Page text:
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UN Chief Urges Swift Action On Climate Change

UN Chief urges action on growing climate change risk


Agence France-Presse, May 17, 2009


MANAMA (AFP) -- UN chief Ban Ki-moon called for decisive action to reduce the growing impact of climate change as he launched a global assessment of ways to minimise the risks from natural disasters.


"Gulf countries have so far been less exposed to disasters but rising sea levels threaten Bahrain, Egypt and Djibouti. Many other Arab countries are stricken by earthquakes and drought," Ban said in Bahrain.


"As a result of global climate change, weather-related hazards are on the rise and we must act decisively," the UN secretary general said, urging governments to do more to reduce the risks, which affects most the poor.


Last year alone, 236,000 people lost their lives in over 300 disasters. More than 200 million were directly affected and estimated damage totalled over 180 billion dollars, Ban said.


"Reducing disaster risk can help countries decrease poverty, safeguard development and adapt to climate change. This, in turn, can promote global security, stability and sustainability," he said.


He noted that last year Asia was hit hard by natural disasters

"Nine of the top 10 countries with the highest number of disaster-related deaths were in Asia," he said.


The Global Assessment Report on Disaster Risk Reduction launched at a two-day conference in the kingdom of Bahrain is timely, Ban said,

It is "the most comprehensive international effort to identify disaster risk, analyse its causes and show what we can do to tackle the challenge... (and) limit their potential for disaster," he added.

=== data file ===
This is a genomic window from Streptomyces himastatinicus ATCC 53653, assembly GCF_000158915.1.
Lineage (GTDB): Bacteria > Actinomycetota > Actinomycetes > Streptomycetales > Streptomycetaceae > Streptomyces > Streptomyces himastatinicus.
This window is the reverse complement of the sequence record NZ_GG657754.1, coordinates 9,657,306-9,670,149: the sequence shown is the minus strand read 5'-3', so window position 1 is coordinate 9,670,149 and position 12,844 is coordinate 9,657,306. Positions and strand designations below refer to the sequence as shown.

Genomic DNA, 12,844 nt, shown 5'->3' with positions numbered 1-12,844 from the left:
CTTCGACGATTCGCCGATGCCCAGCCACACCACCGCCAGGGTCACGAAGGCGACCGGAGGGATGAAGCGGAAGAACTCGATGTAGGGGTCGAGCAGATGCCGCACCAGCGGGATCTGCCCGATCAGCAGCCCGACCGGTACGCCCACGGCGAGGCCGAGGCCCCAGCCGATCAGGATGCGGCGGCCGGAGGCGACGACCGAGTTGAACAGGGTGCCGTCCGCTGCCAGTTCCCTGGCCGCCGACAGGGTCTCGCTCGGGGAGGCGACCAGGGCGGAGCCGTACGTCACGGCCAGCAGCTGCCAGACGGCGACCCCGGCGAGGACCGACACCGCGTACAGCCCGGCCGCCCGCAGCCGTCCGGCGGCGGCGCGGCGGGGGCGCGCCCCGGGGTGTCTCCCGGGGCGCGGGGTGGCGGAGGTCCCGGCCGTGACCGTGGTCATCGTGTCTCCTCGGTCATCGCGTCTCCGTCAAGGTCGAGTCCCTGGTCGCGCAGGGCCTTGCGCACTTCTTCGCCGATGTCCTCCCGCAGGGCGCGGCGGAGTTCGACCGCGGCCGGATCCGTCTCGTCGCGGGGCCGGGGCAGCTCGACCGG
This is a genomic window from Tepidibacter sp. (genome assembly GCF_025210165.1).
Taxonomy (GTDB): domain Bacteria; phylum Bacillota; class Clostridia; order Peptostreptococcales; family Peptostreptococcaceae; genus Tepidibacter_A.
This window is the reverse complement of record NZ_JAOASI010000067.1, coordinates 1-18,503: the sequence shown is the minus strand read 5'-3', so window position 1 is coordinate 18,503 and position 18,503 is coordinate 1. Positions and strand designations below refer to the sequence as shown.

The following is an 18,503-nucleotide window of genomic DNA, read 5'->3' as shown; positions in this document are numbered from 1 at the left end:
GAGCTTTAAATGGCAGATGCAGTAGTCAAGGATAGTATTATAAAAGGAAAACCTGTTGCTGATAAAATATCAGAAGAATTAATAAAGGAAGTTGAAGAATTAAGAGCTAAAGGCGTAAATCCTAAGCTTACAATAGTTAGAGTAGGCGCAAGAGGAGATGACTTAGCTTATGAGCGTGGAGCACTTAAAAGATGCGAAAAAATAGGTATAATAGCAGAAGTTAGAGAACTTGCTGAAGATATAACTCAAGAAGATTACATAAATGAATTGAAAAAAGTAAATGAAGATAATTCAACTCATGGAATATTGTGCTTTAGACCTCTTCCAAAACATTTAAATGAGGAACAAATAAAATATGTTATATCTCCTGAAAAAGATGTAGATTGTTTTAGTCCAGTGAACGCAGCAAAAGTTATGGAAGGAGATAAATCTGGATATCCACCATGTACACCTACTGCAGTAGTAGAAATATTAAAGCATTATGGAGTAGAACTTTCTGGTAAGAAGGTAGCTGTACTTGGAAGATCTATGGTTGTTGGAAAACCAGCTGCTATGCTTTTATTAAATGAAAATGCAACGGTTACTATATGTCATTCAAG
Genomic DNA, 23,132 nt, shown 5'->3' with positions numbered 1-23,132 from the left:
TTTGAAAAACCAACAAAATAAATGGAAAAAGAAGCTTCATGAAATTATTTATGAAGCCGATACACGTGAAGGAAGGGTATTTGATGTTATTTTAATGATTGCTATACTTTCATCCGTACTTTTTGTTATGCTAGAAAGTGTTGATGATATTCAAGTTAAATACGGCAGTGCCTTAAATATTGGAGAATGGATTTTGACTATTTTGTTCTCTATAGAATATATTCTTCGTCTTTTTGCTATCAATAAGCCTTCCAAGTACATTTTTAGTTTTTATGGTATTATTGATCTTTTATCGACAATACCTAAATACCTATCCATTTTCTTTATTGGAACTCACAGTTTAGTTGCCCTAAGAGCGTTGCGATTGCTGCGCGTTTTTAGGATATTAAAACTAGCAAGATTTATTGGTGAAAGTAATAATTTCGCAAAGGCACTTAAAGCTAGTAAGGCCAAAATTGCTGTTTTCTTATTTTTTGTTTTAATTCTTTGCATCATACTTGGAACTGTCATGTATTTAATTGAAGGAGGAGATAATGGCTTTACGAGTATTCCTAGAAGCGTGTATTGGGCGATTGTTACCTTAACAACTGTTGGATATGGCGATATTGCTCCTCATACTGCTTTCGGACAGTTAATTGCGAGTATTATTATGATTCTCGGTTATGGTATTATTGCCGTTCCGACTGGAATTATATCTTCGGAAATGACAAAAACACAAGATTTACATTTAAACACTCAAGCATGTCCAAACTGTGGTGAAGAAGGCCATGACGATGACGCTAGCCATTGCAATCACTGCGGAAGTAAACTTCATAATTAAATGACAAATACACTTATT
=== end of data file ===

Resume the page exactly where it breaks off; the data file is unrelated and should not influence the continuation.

"We know that poor people and developing nations suffer the most from disasters. This new report catalogues just how concentrated this risk can be, and how similar exposure to hazard can kill many or a few," he said.


According to Ban "75 percent of those who die from floods live in just three countries -- Bangladesh, China and India" while "17 times more people perish due to tropical cyclones in the Philippines than in Japan."


He urged heads of governments and political leaders around the world "to invest more in disaster risk reduction."


"Taking action now to reduce disaster risk can be one of the best investments countries can make," he said.


The UN chief cited three main issues that needed to be dealt with -- unplanned urban development, vulnerable rural livelihoods and the decline of ecosystems.


He said governments should invest in upgrading squatter settlements and providing land for the urban poor, and protecting rural livelihoods and ecosystems.


He singled out the potential contribution that could be made by microcredit schemes like that pioneered in Bangladesh by Nobel Peace Prize winner Muhammad Yunus.


On Thursday, a report submitted to the UN called on donor countries to raise up to two billion dollars to help vulnerable, poor countries adapt to climate change.


"As a first step, we urge donors countries to mobilize one to two billion dollars to assist the vulnerable, low-income countries, which are already suffering from climate impacts," particularly in Africa and small island states, said the final study by the Stockholm-based Commission on Climate Change and Development (CCCD).


A UN-led conference in the Danish capital Copenhagen in December is meant to approve a new global warming treaty for the period after 2012, when the Kyoto Protocol's obligations to cut carbon emissions expire.


In November four Gulf OPEC members - Kuwait, Qatar, Saudi Arabia and the United Arab Emirates, pledged a total of 750 million dollars to a new fund to tackle global warming through financing research for a clean environment.


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